The spinnaker halyard had just broken!!!!! Everyone jumped into action and luckily Garrick had the sense to think to free the windward sheet which allowed the spinnaker to go around the starboard outer hull and not get dragged under the boat. I ran to the bow to free the remaining lines while trying to hold one of them. It was under such strain it pulled straight through my hand and burnt my fingers and part of my palm. Adrian came rushing up in his pyjamas and we all eventually managed to get the soaking spinnaker dragged back on board.
After we recouped for a few minutes we began to investigate what had happened. It appears the swivel block pop rivets we had installed for the spare spinnaker halyard in Cayman Islands came loose and with nothing to hold the halyard close to the mast it moves around at the top of the mast unrestricted and likely chafed through very quickly after the rivets came loose. The halyard then broke und er strain once chafed through. At least the spinnaker was not torn but a pulley used to pull down the snuffing bag was damaged.
Fun fun fun :)
While Adrian and Garrick worked on getting the spinnaker ready again and replaced the broken pulley I set to work again on videoing the rudder for damage or remaining line. Long story short the video showed all looked ok and what I had seen was an optical illusion.....yay!!!
While the spinnaker was being repaired we deployed "puff" our trusty geneker to keep us sailing. Within about 2 hours we redeployed the spinnaker on the second halyard and were back in business....less a broken halyard that will have to be fixed in Tahiti.
After all this Guds found the Will power to bake a loaf of banana bread and cooked us dinner!!!
Well sadly that's not the end......
At around 7.30pm I suddenly (as I was not paying attention) noticed a "mothership " fishing vessel trailing just off o ur stern about 2 miles and running what appeared to be a parallel course. It was about a 80ft boat is my guess....commercial fishing boat. No AIS signal was coming from him. Sadly all the commercial boats we have discovered since leaving Galapagos have no AIS as required by international law on any commercial vessel big or small....So you get no warning as they approach. So this boat gets closer and closer!!!!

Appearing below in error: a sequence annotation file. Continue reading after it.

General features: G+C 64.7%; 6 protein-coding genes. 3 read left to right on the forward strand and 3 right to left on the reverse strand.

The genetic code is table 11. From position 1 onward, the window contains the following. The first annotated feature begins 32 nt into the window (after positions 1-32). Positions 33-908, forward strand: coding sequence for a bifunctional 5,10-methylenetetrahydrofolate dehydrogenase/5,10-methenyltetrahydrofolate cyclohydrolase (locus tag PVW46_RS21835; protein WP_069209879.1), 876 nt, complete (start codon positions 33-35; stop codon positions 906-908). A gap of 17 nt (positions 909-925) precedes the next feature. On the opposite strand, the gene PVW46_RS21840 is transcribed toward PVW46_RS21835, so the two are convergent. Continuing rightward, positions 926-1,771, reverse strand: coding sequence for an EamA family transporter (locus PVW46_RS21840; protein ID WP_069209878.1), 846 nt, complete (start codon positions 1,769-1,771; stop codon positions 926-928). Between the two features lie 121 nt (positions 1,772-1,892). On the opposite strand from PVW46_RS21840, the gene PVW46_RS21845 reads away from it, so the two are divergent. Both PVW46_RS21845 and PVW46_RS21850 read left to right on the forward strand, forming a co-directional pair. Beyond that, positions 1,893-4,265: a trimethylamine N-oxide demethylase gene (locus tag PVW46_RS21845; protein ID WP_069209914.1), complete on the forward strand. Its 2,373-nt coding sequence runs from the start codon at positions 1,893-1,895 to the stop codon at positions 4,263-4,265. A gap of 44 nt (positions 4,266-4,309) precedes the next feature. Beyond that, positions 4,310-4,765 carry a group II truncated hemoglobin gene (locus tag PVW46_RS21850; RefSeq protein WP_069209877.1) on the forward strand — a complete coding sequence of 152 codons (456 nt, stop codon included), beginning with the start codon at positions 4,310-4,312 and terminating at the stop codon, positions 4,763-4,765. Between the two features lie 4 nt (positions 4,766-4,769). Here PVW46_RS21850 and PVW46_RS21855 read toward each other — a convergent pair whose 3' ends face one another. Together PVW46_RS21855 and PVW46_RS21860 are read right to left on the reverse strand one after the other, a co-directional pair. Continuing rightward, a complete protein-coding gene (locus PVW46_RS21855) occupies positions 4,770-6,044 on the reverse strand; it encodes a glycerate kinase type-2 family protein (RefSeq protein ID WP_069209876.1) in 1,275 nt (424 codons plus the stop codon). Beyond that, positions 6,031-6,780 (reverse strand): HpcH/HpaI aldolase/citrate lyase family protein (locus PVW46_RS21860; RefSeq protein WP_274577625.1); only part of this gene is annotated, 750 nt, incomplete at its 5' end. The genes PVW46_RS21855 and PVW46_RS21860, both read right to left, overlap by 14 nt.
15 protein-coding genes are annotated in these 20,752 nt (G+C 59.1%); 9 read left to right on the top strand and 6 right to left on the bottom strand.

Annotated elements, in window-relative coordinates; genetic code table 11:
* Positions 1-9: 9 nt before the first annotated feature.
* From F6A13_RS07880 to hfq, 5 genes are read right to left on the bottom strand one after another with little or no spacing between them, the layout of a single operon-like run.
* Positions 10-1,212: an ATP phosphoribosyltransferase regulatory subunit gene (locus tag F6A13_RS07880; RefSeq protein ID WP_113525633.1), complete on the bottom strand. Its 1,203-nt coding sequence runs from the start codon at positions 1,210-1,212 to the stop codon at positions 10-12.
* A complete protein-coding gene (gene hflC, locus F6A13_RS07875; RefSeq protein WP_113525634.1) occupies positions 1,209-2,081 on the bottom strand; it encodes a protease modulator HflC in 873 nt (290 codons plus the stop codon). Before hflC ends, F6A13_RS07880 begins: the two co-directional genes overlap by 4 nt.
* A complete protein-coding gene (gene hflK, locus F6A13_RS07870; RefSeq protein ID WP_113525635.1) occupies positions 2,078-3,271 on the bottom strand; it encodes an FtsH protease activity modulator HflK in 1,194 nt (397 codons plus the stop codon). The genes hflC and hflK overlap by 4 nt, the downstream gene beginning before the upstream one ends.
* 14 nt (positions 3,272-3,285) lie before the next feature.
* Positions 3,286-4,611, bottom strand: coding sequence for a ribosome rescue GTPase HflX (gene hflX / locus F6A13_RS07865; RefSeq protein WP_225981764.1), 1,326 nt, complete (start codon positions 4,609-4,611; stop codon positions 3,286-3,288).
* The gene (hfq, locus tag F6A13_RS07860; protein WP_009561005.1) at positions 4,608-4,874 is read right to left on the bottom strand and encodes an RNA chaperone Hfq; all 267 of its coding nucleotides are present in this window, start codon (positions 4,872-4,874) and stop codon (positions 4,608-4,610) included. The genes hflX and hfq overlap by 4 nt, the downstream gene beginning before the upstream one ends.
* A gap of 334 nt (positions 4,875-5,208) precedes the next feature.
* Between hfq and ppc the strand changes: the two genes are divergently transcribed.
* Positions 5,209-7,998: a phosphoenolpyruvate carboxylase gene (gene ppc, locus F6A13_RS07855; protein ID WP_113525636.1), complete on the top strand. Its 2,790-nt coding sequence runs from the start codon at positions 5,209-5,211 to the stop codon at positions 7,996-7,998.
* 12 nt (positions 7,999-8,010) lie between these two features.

We are over 500 miles offshore in the MASSIVE Pacific ocean and this guy decides to run right next to us and cut 1/2 mile in front of us once he went past us. Well it's pitch dark as all this is going down!!!! Still unsettled by the morning encounter with the small fishing boat....plus we cut his fishing line....my suspicious mind starts thinking this mother ship is coming for revenge or piracy!!!!
I woke up the crew and we watched and watched as he got closer and closer and eventually cut across in front of us. We got all our anti piracy defenses re ady and by this time tension was high! Eventually he carried on in front of us for about an hour and eventually slowly pulled further away. Likely just innocent but we don't know why he came so close with such a massive ocean available to fish in. I could not sleep after that so stayed up till 11.30pm and then poor Garrick did his and Guds nightshit from 2am till 7am.
Well it was a good rehearsal in what to do and we discussed learning today and had a good few laughs. Poor Garrick caught a bug as we left Galapagos and has battled to shake it so last night was the last thing he needed after a tough day.
Thankfully today was a much better day :) We ran the generator for 3 hours to charge batteries as we have had little Sun and took the opportunity to also do 2 loads of laundry and make 3 hours of water. By noon we recorded our best 24hr run of this leg of the journey...176 Miles covered since yesterday at noon.
Other than that.....We are all doing well today as the seas finally settled a bit and we all start to feel a little more settled.....still not 100 percent but a big improvement today after an exhausting last 48 hours.
Thanks for everyone's well wishes, notes, comments and emails!!! We love them.
All the best from aboard Cool Runnings!